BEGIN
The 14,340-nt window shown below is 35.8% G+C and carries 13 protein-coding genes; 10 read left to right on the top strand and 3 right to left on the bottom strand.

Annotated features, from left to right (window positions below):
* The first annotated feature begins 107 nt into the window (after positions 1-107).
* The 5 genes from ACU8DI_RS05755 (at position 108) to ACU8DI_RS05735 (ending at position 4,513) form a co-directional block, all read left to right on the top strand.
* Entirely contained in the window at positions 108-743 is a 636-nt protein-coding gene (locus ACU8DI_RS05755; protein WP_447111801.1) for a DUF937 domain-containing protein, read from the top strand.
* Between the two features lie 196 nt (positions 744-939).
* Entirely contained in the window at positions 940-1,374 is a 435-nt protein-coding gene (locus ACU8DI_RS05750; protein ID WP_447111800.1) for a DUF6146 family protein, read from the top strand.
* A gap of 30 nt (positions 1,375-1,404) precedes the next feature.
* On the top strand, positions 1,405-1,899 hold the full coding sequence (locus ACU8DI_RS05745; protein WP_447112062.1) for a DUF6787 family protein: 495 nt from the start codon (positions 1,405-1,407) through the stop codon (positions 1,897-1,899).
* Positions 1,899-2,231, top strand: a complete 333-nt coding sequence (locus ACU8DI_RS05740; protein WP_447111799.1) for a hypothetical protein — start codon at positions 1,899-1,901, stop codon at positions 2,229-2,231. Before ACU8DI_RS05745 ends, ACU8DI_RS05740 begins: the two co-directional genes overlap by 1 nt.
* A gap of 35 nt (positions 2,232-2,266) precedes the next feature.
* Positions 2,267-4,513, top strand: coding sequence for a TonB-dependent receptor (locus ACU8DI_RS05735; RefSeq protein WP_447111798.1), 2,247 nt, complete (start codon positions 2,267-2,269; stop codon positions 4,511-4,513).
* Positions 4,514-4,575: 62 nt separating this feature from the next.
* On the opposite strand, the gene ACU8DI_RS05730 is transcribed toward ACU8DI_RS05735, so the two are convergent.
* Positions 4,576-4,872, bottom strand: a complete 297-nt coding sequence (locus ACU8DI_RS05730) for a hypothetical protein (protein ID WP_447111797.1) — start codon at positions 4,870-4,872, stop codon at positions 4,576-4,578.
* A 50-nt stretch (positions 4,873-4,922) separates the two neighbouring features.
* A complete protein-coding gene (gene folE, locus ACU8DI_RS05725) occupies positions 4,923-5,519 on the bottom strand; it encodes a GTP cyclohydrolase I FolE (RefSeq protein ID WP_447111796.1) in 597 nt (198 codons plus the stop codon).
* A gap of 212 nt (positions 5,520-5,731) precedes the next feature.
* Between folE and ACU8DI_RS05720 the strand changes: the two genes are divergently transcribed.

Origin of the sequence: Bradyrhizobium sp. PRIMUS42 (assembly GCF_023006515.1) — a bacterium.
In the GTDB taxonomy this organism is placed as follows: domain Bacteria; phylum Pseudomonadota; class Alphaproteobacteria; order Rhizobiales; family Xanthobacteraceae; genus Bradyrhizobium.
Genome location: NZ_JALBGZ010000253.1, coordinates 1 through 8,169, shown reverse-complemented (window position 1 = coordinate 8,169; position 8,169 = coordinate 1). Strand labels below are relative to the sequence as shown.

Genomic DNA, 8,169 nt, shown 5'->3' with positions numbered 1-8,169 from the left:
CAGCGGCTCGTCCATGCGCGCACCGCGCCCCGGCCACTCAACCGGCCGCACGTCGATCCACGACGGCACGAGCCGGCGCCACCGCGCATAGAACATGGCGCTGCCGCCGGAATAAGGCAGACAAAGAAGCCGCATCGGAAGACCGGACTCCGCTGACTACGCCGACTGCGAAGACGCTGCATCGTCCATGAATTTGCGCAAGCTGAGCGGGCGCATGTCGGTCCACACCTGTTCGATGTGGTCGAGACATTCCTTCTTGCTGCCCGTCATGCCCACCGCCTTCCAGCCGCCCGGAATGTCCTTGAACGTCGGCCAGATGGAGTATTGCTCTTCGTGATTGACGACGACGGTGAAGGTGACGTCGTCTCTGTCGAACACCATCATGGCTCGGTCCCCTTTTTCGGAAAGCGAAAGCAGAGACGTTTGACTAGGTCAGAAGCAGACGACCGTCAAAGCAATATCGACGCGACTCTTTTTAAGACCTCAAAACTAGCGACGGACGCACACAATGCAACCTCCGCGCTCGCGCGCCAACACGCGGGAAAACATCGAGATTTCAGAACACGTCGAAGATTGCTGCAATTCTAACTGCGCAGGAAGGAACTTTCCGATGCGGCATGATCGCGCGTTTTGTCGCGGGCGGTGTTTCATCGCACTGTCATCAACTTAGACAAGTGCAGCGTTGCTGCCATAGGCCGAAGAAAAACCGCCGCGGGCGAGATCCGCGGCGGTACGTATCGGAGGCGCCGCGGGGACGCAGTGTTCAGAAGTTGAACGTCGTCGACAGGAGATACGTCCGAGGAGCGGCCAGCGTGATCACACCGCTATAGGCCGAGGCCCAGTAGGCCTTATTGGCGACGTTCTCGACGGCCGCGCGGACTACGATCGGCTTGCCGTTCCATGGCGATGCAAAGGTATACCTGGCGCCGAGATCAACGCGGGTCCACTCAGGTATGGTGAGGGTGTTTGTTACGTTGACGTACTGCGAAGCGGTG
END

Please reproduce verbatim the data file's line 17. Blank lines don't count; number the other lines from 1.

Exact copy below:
* A complete protein-coding gene (gene folE, locus ACU8DI_RS05725) occupies positions 4,923-5,519 on the bottom strand; it encodes a GTP cyclohydrolase I FolE (RefSeq protein ID WP_447111796.1) in 597 nt (198 codons plus the stop codon).